What is the largest number value (in base 10) you can write with just 3 digits?

No symbols and characters allowed.

**Hints:**It's not 999

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Ask someone to write the largest 3-digit number and they'll respond with 999.

Logical answer, but we can go bigger.

Some may get the "power" brainwave and think of 99

^{9}(99 to the power of 9), which calculates out as 99×99×99×99×99×99×99× 99×99.

Even better is 9

^{99}(9 to the power of 99) which calculates out as 9×9×9×9×9×9×9 ... and so on 99 times.**The correct answer, however, if you extend the idea even further ends up as... 9**.

^{9^9}(9 to the 9th power of 9)
Work out the second and third powers first (9×9×9×9×9×9×9×9×9 = 387420489). We can therefore restate the sum as

**9**which works out as.... very very big indeed.^{387420489}
What about 9^9^9?

ReplyDeleteBut they are not digits. They are exponents, or indices.

ReplyDeleteWrong: 999 is correct.

ReplyDeleteThe question states ..."just 3 digits?"

As I understand the English language, the question is therefore exclusive of all characters, representations and symbols that are not [digits]. This would then exclude operators, including implied such as in exponentiation, and special symbols such as (!) factorial.

Had the question been worded "...with three digits" there might be more room to argue that operators and symbols are not excluded however this then becomes a trick question. To be direct why not go with "Whats the largest numerical value that can be represented with 3 numbers and 3 symbols?"

David, Benjamin, Paul, et al.,

ReplyDeleteYou are mistaken. We can not exclude implied operators, and indices and exponents can be represented, though not limited to, with digits, just as a number is not always expressed in numerals. A number can be expressed as an expression or variable, as well. The criteria given for the answer to the question does exclude variables, but it does not exclude expressions that are implied through positioning that require no symbols other than any of the included three digits (numerals).

In the positional numeral system, the number 999 has the implied operators of multiplication, exponentiation, and addition -- i.e, 999 = 9*(10^2)+9*(10^1)+9*(10^0). Not shown in the given expression is the radix, also often called the base. The notation of the radix, often subscripted to the right of the base number when given, is given when their are mixed bases or the number is represented in a base different than that of the default -- which is not always 10. For the given question, we are given that the number represented is base-10. It is not required to be shown to be represented.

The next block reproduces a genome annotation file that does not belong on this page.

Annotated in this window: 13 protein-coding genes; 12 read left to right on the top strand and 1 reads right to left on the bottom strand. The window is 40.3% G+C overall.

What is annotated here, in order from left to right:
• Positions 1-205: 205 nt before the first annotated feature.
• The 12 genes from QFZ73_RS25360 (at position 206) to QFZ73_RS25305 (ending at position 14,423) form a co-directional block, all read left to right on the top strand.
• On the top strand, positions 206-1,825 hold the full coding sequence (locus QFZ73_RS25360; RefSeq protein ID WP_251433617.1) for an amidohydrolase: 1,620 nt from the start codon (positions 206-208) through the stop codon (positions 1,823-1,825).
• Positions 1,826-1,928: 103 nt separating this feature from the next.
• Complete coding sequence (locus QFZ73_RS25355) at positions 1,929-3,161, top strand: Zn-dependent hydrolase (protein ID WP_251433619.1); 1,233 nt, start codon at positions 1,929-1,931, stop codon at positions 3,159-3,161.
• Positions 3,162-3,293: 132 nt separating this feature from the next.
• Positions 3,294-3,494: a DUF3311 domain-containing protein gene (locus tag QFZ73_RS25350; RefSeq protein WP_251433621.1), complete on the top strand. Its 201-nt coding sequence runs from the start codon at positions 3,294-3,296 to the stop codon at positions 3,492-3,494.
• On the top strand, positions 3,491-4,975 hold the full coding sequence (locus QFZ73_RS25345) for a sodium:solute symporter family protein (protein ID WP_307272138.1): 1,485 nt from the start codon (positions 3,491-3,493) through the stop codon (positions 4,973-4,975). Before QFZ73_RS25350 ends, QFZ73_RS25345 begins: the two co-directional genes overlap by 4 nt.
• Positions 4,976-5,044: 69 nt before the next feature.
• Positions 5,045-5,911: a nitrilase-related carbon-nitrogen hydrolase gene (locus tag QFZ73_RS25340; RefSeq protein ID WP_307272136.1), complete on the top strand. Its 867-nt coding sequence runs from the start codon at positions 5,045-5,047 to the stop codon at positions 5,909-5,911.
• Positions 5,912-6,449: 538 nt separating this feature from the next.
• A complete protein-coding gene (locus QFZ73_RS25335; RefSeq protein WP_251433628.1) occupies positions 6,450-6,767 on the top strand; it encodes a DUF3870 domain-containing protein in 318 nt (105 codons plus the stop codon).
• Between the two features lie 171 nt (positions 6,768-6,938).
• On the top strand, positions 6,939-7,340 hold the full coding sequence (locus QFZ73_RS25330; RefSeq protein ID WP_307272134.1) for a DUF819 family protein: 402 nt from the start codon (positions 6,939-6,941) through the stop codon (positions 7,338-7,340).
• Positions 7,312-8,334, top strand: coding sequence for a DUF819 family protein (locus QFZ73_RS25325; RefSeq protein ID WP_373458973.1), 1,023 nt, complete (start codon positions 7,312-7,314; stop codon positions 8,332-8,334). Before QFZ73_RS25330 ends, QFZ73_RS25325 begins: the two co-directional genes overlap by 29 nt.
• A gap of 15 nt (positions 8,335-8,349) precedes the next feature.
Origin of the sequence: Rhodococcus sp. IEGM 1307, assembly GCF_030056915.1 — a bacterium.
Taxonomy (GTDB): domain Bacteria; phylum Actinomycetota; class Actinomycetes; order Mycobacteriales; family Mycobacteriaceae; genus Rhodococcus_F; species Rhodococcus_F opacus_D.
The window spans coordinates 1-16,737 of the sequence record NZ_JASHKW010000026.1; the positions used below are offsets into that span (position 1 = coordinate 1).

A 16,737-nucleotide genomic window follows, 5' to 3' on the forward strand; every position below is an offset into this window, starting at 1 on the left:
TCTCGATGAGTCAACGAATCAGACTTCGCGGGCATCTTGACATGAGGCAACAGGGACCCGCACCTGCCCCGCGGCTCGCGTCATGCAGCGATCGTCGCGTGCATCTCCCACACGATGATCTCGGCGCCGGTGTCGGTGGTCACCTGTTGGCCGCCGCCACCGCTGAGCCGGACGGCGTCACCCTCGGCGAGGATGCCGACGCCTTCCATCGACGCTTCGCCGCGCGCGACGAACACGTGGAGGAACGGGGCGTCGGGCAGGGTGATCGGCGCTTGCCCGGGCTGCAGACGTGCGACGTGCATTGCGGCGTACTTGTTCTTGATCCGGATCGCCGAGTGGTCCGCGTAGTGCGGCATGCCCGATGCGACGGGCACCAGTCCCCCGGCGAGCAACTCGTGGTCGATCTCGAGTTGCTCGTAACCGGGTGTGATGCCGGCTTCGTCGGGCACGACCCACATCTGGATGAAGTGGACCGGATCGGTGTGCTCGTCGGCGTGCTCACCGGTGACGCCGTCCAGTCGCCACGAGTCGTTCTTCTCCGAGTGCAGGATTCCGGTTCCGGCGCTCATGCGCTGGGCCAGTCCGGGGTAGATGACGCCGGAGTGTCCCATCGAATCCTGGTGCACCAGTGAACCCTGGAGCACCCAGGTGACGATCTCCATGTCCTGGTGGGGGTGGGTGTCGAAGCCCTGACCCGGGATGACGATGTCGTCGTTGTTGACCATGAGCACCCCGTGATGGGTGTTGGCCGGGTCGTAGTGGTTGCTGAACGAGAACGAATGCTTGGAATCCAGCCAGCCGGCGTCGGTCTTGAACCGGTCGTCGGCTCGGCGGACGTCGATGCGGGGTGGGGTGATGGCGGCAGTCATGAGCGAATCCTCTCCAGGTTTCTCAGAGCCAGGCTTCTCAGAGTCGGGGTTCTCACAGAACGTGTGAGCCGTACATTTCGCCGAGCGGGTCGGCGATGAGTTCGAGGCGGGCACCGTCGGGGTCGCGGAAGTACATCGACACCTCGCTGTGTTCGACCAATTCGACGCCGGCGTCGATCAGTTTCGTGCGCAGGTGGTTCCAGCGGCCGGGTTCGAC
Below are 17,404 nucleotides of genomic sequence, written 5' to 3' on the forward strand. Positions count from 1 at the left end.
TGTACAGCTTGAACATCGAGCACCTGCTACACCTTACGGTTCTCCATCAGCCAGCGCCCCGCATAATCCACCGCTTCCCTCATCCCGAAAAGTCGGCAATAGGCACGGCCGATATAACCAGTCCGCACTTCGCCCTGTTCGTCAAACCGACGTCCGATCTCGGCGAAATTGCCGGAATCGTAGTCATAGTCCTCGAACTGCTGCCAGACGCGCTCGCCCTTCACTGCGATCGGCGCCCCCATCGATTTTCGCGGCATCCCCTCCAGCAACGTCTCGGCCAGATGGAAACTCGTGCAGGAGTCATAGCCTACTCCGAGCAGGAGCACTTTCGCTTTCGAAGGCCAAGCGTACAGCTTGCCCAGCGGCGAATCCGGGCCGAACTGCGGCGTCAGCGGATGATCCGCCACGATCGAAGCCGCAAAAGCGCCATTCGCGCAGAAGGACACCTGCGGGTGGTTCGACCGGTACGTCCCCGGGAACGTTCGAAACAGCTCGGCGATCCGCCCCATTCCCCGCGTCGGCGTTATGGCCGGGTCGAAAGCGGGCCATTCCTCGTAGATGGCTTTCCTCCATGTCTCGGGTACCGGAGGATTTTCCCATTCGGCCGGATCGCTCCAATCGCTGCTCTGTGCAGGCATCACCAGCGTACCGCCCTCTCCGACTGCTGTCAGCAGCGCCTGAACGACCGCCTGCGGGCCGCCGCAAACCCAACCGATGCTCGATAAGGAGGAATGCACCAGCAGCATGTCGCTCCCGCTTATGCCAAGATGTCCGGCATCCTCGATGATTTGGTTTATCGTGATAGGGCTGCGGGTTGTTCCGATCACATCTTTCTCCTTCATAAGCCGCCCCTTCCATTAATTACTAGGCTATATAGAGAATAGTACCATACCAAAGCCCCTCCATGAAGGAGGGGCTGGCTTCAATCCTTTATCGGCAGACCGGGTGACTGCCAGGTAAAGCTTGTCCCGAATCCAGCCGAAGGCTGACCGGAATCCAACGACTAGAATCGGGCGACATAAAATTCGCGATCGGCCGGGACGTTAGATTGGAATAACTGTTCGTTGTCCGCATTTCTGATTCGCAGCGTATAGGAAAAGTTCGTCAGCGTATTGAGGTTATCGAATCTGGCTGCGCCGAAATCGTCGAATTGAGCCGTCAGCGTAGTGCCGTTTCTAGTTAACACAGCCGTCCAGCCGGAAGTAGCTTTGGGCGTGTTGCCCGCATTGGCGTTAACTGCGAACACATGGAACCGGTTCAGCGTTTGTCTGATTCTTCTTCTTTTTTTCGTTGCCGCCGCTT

The answer given is, indeed, not the correct answer. The number 9^(9^9) = 9^387420489 is very large, yet there is an operation that produces higher numbers than exponentiation. The operation, like exponentiation, can be expressed with superscription. The difference to exponentiation is the superscripted number, variable, or expression is superscripted to the left as opposed to the right of the base number. The ASCII notation of exponentiation is using a single caret following the base number, variable, or expression -- e.g., 3^2. The ASCII notation for tetration is using a double caret following the base number, variable, or expression -- e.g., 3^^2. As stated, these two ASCII notations can be represented without the caret symbols by use of superscription, a type of positional notation. Tetration produces the larger results. The number 9^^9 is equivalent to 9^(9^(9^(9^(9^(9^(9^(9^9))))))). 9^^(9^^9) is immensely larger. It may be the largest number represented with only three base-10 digits and no other symbols.

What about (((((999!)!)!)!)!)!

ReplyDeleteNo symbols and characters (other than the three digits) are allowed. The factorial symbol (the exclamation point) is disallowed, so are the grouping notation (bracketing) symbols.

Delete9!! is the largest

ReplyDeleteYea the technically correct but it ends up as a bigger number after that...

ReplyDelete